A neat video of Mayan Smith Gobat climbing the Salathe Headwall

The next day I met my buddy Nik Berry in Tuolumne Meadows where we spent the day soloing some of the classics. We started off by climbing West Crack where we passed Alex Honnold and his mom on pitch two. He recommended a no hands knee bar over the roof. I declined. It was then off to go solo OZ, a route that had been high on my solo tick list for a while. Its maybe the best 5.10 anywhere. There’s a unbelievable corner on pitch three that’s absolutely perfect. Its steep and splitter and it looks like 5.13 from a distance. The positive footholds and bomber finger locks however make it casual. There’s a 10+ face pitch down lower that I remember feeling really easy even when I did it three four years ago. Without a rope and semi blown out shoes however it felt a bit above casual. The bolts became painful monos as I converted the pitch into a 5.9. Nik hiked the pitch in much better style. After OZ we went on to enjoy the beautiful climbing on Hobbit Book. On hike down we confirmed plans to go climb at the Incredible Hulk the next day.

 Some climbers on OZ

The Incredible Hulk!

Nik is one of the best granite climbers I know, and if theres someone to do a big granite linkup with its him. His fitness is insane, and I don’t think he’s ever been scared. We decided to try and link two amazing routes of the Incredible Hulk in a day. First Airstream the hardest route on the cliff at 5.13 and then Venturi Effect a stunning 12+ I’d done with Scott Bennett a few years back. The hike up was beautiful and went really quick. We got to base camp and set our alarm for 5am. It was amazing watching the last golden rays of light hit the white sheer granite of the hulk. If all went well the next day, we’d be climbing the Venturi  Effect’s splitter headwall in a golden bath of granite. We started climbing Airstream at 6:30 the next morning. All went smooth until the first 5.12 pitch, an almost featureless corner that I had a lot of trouble trying to figure out. I thought it felt miles harder than the 12+ corner pitch of the Venturi. I kept falling at the end and would have to lower down the pitch to start it over, so as to get the true red point. I ended up climbing it completely sideways with both my hands palmed out on the right wall and both feet walking up the left wall. Definitely not the beta but whatever works I guess. Nik used his superior footwork skills to send the pitch a bit quicker and with less effort. The next was even harder but we both managed to send with Nik leading and myself fallowing. We were soon at the top having redpointed all the pitches. The day was only half over and it was clear that we would have enough time for the Venturi Effect.
A topo of Airstream

The climbing on the Venturi went pretty smooth for the first half but I was quickly feeling fatigue set in from so many hard pitches. My toes especially hurt from all the tecky granite stemming. I began to climb inefficiently and stared to plug in gear in unnecessary spots. Nik appeared to be a little tired but this didn’t seemed to hinder his climbing. He still made everything look easy and was running everything out as usual. Like a total boss he would end up onsighting the route!). On the last crux pitch I kinda shut down and ended up taking on the rope a few times. Nik fallowed it clean as if it were 5.10. He then lead the last long pitch by head lamp and belayed me up. We rapped down the route in the dark and made our way back to camp to make dinner. The day was long and stressful but extremely rewarding. Those kind of hard days in the mountains are some of the best I’ve had. They make life so worth living!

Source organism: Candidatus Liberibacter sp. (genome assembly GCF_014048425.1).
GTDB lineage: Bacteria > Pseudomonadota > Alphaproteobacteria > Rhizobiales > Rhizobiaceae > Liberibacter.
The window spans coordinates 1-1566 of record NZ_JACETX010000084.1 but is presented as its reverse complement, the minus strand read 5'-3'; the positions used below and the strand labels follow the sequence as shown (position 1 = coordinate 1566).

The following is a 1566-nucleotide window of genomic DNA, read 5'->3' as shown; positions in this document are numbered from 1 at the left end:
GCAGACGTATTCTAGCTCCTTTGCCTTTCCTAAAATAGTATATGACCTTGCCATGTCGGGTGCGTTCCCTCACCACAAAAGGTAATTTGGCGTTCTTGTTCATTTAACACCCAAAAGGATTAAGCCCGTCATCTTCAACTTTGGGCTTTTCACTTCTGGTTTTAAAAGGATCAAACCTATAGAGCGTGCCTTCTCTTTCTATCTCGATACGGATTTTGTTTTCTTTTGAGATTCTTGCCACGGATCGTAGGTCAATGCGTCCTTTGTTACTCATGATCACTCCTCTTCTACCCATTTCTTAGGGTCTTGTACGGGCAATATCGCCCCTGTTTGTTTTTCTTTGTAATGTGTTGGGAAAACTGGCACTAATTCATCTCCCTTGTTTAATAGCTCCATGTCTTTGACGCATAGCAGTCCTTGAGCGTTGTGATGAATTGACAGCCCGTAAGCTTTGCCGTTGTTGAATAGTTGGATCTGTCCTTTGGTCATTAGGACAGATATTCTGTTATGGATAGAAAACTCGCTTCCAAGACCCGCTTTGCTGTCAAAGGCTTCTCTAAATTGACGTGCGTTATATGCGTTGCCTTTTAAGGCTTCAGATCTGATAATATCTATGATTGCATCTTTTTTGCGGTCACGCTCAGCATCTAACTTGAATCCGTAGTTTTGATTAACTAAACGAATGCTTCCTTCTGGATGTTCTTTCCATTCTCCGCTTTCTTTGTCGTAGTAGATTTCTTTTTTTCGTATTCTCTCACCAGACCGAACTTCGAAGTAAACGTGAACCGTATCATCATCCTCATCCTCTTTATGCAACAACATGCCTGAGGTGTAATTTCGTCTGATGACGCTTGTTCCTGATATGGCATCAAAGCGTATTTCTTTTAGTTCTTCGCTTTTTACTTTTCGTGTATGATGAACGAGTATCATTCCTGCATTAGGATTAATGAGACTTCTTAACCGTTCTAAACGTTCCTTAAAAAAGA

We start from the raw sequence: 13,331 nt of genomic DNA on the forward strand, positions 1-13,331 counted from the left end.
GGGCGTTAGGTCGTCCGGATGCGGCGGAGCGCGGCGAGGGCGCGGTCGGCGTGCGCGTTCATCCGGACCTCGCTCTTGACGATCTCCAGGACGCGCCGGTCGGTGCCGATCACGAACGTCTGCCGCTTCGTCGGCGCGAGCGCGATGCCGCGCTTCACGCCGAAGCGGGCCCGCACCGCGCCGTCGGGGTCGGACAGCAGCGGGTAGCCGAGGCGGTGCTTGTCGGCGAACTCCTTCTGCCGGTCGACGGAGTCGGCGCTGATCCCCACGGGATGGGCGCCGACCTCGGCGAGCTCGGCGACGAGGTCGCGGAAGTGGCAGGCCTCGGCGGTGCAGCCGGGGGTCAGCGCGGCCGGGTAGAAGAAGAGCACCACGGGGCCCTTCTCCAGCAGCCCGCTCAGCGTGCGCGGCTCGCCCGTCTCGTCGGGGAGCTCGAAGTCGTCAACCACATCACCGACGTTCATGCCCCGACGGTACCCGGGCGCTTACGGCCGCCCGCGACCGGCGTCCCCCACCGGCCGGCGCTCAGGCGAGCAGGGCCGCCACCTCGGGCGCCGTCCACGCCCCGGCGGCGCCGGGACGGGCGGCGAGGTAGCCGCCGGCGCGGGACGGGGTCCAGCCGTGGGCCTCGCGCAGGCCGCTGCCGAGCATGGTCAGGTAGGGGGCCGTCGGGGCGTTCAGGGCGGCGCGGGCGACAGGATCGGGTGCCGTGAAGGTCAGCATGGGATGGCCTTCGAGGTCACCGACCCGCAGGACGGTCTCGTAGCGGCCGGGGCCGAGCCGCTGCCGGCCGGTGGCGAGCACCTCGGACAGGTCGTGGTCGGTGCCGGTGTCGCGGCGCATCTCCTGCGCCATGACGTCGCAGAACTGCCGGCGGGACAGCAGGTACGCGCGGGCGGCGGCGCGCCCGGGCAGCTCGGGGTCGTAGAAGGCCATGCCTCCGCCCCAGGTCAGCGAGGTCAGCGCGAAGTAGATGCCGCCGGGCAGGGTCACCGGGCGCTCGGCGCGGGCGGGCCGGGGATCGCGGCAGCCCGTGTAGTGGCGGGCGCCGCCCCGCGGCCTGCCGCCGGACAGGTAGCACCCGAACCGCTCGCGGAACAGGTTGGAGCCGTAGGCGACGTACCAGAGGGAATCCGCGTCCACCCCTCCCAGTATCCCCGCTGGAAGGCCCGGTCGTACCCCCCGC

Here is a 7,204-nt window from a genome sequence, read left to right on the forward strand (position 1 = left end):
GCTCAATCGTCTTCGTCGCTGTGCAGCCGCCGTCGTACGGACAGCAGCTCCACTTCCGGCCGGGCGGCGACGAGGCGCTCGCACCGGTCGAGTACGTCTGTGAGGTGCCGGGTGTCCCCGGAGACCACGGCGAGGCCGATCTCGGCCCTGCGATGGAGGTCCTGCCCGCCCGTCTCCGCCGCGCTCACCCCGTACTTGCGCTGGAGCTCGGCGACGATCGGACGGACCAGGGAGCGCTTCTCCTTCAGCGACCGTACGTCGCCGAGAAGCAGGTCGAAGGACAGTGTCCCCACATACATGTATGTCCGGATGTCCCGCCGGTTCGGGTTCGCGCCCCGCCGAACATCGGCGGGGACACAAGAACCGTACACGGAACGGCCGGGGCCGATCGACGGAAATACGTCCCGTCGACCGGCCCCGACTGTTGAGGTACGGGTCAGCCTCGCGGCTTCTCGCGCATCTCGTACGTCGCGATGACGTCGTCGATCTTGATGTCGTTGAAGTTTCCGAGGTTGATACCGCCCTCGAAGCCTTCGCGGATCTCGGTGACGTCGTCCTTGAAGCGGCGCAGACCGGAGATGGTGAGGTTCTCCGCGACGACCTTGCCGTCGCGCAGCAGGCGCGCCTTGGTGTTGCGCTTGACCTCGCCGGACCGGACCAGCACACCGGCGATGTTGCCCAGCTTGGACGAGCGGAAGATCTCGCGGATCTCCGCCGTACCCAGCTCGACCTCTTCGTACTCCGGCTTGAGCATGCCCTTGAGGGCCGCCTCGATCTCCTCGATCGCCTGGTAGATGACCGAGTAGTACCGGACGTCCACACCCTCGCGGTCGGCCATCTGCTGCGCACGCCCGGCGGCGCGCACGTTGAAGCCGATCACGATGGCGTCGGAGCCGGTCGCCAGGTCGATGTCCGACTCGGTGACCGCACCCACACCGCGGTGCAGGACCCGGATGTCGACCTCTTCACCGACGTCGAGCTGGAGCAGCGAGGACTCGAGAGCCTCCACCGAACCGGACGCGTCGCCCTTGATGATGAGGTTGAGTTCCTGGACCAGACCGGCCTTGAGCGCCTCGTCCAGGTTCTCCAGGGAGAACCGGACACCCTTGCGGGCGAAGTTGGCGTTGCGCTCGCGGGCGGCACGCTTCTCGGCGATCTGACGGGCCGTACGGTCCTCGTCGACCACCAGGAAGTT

Climbing the Venturi  few years back

I’m now in Squamish were I plan to hopefully spend the summer. The climbing here is amazing and it’s a perfect place to have fun but still build fitness. It’s raining like crazy right now but hopefully it stops soon so I can get to work on all the countless projects I have here.  Hope you have a great summer! If you get board come to Squamish so we can climb!

Here’s a hilarious website I often entertain myself with when I get board. Enjoy…

Saturday, May 12, 2012

Out of the Blue and into the Black

My time in Boulder has come to an end. I’ve more or less lived the last six months as a normal human would. I made money and spent money. I’m a litttle scared and very excited to leave this comfortable monotony behind. The cold winter is gone and the time for sending in here. I’m not only going to challenge myself to difficult rock climbs but I’m going to live like less of a dirt bag on this next trip. If it means less time on the road then so be it. My days of penny pinching are over. I want to find a way to use my talents to make money. Not a ton but just enough to make my life on the road more comfortable. The first major destination on my tip will be Yosemite Valley. My life goals lie on the 3000 foot chunk of rock known as El Capitan. I feel like I’m finely at the stage in my life where I’m ready to test myself to these goals. I’m going to spend as few days as possible on the Valley Floor, away from the Rangers who are so eager to hand out tickets and the hordes of tourists who just make me want to leave Yosemite.